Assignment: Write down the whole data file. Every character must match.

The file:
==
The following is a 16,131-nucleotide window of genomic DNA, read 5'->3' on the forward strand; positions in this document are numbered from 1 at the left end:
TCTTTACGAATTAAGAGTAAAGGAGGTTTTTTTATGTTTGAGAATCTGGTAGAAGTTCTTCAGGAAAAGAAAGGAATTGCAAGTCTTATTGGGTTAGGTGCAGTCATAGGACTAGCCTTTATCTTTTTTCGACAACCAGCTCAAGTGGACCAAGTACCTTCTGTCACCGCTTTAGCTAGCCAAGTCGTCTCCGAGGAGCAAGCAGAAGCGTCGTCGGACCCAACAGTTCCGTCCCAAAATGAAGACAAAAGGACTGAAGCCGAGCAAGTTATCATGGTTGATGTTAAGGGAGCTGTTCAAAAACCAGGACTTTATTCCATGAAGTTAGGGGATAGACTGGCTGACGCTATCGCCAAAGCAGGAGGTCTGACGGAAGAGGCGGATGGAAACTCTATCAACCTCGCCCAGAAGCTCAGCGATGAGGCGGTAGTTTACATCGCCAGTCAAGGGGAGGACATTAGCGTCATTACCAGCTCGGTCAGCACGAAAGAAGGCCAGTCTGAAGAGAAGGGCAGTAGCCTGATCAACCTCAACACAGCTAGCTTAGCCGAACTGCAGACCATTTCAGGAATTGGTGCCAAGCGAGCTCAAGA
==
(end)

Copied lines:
The following is a 16,131-nucleotide window of genomic DNA, read 5'->3' on the forward strand; positions in this document are numbered from 1 at the left end:
TCTTTACGAATTAAGAGTAAAGGAGGTTTTTTTATGTTTGAGAATCTGGTAGAAGTTCTTCAGGAAAAGAAAGGAATTGCAAGTCTTATTGGGTTAGGTGCAGTCATAGGACTAGCCTTTATCTTTTTTCGACAACCAGCTCAAGTGGACCAAGTACCTTCTGTCACCGCTTTAGCTAGCCAAGTCGTCTCCGAGGAGCAAGCAGAAGCGTCGTCGGACCCAACAGTTCCGTCCCAAAATGAAGACAAAAGGACTGAAGCCGAGCAAGTTATCATGGTTGATGTTAAGGGAGCTGTTCAAAAACCAGGACTTTATTCCATGAAGTTAGGGGATAGACTGGCTGACGCTATCGCCAAAGCAGGAGGTCTGACGGAAGAGGCGGATGGAAACTCTATCAACCTCGCCCAGAAGCTCAGCGATGAGGCGGTAGTTTACATCGCCAGTCAAGGGGAGGACATTAGCGTCATTACCAGCTCGGTCAGCACGAAAGAAGGCCAGTCTGAAGAGAAGGGCAGTAGCCTGATCAACCTCAACACAGCTAGCTTAGCCGAACTGCAGACCATTTCAGGAATTGGTGCCAAGCGAGCTCAAGA